PureSchmaltz

Rendered Fat Content

ComFormation

comformation
Artemisia Gentileschi: Judith and Maidservant with Head of Holofernes (1608)

" … just so much spit in an indifferent wind."


Half of the people I'd Bcc-ed on the manuscript submission email found that message in their spam filter, so it seemed a reasonable assumption, a fifty/fifty proposition, that the publisher's spam filter had also snagged my missive. I explained yesterday how hesitant I felt about calling to confirm receipt, wanting to avoid appearing pushy, but after further goading from my supportive community, I took the chance and quickly confirmed that the publisher had, indeed, received the thing and was warmly anticipating reviewing what I'd submitted. In that moment, a line of communication manifested, its first message comforted more than I can describe. The manuscript had survived another passage from source to out there and it had found another interested reader. The publisher, too busy to review the damned thing yet, warmly anticipated reviewing it. He promised to get back to me just as soon as he's finished his perusal. That should be soon. The Blind Men was submitted and accepted in the same week. This one, accepted or rejected, should prove little different.

The often lengthy periods between submission and ComFormation hold no substance.
They feel like formless black hole days wherein my imagination runs rampant. Until some confirmation appears, the work remains suspended in a purgatory-like state, a Schrödinger's manuscript. It seems as if, after all the effort preparing it for market, it just disappears for a bit. The longer the delay before ComFormation, the greater the sense of displacement. Neither here nor there, the manuscript isn't anywhere then, it's history just as irrelevant as its future until some channel of communication emerges. The vacuous nature of this delay space hardly encourages any sense of closure over the accomplishment, which exists as an Is That All It Was? experience. Send in the clowns. I thought there would at least be clowns!

As a writer and a social media poster, I should be accustomed to the unconfirmed communication. I just cast most of my writing into an indifferent-seeming wind. It's always first a single directional communication. ComFormation's never guaranteed or even properly requested. It's understood, or certainly should be, that any feedback's more choice than obligation, and furthermore, that every potential receiver attempts to read messages while standing in the middle of a spinning whirlwind of messages and postings. They're lucky if they can manage a coherent glimpse, let along any actual thought or response. A simple
like might prove more than most can muster in any moment, so I collect the smattering of likes and comments as if they were a flood of responses, for, given the conditions, they most probably represent that. Once I receive a like or a comment, another ComFormation's started, and I might respond in kind, if the swirling whirlwind on my side allows that much attention in that moment. We interact while standing in the middle of hurricanes.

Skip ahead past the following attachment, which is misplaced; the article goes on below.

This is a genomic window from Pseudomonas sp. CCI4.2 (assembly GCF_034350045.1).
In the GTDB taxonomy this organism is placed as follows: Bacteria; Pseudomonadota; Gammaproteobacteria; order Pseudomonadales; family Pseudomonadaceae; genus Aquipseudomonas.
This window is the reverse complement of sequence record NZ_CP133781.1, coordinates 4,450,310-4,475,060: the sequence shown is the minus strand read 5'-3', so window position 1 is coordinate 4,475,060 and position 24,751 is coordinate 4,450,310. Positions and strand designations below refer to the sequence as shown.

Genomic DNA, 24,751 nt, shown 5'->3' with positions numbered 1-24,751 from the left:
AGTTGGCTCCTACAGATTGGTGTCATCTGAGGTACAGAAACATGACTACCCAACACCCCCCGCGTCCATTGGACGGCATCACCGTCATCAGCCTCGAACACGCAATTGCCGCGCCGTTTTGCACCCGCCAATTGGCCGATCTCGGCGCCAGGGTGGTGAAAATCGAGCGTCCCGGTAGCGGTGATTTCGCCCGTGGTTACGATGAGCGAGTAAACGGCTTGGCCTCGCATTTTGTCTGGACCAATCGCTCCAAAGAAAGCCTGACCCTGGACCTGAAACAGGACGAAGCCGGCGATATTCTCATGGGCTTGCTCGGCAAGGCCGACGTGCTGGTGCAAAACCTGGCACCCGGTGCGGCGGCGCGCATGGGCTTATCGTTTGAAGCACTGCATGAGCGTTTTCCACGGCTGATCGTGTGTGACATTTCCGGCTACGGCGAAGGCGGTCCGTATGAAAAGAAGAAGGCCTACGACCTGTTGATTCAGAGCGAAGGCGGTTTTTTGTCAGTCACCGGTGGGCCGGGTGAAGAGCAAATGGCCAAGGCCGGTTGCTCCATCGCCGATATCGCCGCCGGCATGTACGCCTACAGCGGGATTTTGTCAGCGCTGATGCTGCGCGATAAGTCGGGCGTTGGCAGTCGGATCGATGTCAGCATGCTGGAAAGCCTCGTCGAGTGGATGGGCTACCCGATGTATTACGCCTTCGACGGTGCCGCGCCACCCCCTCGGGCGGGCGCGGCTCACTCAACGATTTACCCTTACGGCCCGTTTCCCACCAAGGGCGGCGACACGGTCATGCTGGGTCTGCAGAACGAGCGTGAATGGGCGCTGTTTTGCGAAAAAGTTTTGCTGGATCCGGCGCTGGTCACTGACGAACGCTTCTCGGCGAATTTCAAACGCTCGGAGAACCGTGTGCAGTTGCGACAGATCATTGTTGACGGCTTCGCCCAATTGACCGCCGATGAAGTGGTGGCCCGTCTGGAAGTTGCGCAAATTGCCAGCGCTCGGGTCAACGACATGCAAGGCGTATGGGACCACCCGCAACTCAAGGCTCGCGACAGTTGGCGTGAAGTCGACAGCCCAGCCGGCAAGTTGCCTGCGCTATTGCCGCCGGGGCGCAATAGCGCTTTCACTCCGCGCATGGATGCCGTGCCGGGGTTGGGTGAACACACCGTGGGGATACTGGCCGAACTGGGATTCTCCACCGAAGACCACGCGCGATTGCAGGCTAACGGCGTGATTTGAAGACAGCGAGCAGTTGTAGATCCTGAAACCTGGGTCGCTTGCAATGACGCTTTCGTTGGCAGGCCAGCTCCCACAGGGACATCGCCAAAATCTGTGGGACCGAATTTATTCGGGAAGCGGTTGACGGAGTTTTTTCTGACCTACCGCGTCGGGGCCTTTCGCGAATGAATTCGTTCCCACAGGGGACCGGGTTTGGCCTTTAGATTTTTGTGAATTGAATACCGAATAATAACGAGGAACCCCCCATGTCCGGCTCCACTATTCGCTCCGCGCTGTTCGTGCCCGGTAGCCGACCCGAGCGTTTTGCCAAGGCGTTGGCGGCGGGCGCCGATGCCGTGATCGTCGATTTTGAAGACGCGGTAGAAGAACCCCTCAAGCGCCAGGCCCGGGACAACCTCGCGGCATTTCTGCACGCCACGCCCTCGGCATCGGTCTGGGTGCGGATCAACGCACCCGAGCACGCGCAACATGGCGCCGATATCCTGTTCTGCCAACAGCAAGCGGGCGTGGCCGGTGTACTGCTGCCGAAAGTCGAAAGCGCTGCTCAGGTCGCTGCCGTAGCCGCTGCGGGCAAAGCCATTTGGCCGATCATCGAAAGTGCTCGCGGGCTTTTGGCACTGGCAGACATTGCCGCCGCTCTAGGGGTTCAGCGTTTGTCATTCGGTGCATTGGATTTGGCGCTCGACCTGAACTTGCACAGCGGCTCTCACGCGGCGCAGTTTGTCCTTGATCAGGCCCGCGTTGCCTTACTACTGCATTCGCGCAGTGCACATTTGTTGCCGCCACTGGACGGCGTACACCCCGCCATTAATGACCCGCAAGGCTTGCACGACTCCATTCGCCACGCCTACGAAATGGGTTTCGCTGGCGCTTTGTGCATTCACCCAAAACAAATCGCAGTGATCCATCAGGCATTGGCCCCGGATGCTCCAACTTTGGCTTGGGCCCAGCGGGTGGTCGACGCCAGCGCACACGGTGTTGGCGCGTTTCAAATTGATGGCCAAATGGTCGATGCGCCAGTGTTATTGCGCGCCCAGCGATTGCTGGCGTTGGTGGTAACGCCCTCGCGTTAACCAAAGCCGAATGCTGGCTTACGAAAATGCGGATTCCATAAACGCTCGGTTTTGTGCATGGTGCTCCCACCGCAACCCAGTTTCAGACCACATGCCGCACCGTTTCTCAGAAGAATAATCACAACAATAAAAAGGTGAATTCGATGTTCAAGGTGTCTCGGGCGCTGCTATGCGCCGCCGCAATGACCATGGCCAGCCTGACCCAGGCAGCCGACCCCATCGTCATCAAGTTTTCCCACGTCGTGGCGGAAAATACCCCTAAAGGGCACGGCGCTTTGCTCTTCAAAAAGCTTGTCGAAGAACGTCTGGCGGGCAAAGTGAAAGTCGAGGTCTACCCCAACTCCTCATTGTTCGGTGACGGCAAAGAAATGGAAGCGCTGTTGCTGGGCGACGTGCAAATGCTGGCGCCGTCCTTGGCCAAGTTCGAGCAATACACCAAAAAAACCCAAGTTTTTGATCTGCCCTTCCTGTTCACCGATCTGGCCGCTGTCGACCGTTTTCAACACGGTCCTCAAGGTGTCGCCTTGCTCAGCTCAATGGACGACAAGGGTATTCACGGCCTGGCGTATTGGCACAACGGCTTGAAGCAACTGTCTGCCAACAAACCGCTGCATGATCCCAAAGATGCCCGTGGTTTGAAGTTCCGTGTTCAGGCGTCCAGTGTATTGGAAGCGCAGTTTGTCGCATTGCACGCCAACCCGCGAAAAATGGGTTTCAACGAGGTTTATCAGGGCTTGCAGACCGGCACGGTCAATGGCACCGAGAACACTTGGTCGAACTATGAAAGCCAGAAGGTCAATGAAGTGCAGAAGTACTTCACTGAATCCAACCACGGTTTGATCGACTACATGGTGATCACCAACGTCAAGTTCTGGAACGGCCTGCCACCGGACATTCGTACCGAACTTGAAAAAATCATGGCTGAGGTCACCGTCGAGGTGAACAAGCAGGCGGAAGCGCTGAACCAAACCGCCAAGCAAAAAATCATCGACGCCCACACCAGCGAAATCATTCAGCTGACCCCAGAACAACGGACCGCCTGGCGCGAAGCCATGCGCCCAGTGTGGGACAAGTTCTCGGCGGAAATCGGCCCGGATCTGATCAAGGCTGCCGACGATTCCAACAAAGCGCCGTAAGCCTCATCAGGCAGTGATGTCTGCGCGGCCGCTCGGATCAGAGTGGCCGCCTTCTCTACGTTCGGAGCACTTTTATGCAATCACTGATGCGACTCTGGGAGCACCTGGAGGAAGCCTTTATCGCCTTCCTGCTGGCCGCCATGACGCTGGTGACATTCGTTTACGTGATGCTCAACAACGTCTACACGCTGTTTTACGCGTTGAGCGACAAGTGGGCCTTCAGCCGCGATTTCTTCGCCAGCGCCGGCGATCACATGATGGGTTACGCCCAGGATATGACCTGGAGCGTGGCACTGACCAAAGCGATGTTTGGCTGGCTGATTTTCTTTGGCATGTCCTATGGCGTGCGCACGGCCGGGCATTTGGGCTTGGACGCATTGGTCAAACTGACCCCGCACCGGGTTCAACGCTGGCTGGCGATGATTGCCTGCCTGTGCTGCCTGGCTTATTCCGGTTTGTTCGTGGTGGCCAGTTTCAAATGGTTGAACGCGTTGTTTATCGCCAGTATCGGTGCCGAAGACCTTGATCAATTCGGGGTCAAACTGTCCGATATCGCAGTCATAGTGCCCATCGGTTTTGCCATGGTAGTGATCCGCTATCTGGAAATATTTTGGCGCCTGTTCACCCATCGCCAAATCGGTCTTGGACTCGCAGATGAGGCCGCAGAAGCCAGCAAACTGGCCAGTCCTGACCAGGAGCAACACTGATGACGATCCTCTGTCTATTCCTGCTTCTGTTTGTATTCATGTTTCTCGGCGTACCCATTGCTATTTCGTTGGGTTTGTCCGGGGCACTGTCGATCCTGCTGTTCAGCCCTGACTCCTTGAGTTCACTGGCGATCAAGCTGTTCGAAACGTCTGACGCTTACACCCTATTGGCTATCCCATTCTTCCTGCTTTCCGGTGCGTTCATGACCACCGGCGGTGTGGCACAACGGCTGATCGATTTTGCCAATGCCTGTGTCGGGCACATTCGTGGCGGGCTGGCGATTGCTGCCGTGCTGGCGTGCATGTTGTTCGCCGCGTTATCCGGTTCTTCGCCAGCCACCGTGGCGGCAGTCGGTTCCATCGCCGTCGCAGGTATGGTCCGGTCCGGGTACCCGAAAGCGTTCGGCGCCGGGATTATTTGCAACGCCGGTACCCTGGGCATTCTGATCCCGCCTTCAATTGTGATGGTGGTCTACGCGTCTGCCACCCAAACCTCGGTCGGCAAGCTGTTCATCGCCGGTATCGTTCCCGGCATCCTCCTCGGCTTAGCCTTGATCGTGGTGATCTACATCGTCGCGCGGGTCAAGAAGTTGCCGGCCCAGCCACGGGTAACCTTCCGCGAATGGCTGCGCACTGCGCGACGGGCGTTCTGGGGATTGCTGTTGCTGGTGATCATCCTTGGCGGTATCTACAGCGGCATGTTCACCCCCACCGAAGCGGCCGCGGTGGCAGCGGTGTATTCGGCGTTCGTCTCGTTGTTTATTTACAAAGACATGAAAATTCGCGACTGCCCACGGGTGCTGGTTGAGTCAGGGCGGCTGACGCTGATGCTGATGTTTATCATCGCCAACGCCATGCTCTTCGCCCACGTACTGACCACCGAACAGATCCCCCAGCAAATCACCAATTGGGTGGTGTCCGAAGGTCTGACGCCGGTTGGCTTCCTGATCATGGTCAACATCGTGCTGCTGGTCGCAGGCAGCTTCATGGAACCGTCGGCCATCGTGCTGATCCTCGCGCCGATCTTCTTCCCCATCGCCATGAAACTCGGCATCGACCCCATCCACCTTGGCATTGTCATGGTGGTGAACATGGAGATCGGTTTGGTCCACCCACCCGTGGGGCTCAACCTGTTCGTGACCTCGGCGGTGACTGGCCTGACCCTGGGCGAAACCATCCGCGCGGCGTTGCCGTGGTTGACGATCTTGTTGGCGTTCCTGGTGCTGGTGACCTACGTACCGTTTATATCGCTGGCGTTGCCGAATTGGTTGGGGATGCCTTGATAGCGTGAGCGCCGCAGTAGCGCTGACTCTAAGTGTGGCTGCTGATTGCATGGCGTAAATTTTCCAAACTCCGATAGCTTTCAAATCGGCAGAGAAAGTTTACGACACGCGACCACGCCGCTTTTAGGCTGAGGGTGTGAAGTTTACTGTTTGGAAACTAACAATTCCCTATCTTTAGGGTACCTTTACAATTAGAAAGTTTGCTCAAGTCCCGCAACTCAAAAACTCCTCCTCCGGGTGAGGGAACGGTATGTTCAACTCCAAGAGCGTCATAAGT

After decades of posting, I have threads stretching many times around the world. Most have not been tested or used in years, but they're still existent. Many, though, are long-expired emails. Some came in forms no longer supported. We've all built our houses upon somebody else's property. A board decision in Cupertino or Palo Alto might devastate entire relationships with no remorse or recourse. Even emails often fail to nudge through the filters, like my submission email stuck in half of its addressee's defenses. Back when the internet was young and full of hope, a friend of mine started an email trope, sending
Emeals to her friends every morning. We warmly received these, for she'd favor the bright and positive, the clever and appreciative. I saved them into an archive I rarely reopen, but I find it reassuring that they're still there. She succumbed to the rampant Silicon Valley pancreatic cancer hotspot that got Steve Jobs and many others before the World Wide Web became entangled in conspiracy theories. She lived in a more innocent time when one could send an email with certainty that it would arrive and few had learned to abuse that privilege yet.

I believe that we're still aching for connections, even now when we've managed to accumulate hundreds of so-called followers. We don't so much want to be followed around, but to occasionally receive some confirming sound. It's not enough to blindly post and assume message received. It's critically important that we each show the care required to pass on hopeful memes rather than desperate or demeaning ones, to keep our ComFormation just as positive as possible. It might be that each actually does represent a meal of sorts, that they're meant to be consumed and nourish, not threaten or poison. Even more important than the content, though, is the simple channel, open and confirmed. That quick tweak that tells us that our message was received, even if it offers no clarifying details or appreciations, that might be the purpose of the World Wide Web. When you say you received it, I know for sure I sent it. Until then, it's just so much spit in an indifferent wind.

©2022 by David A. Schmaltz - all rights reserved







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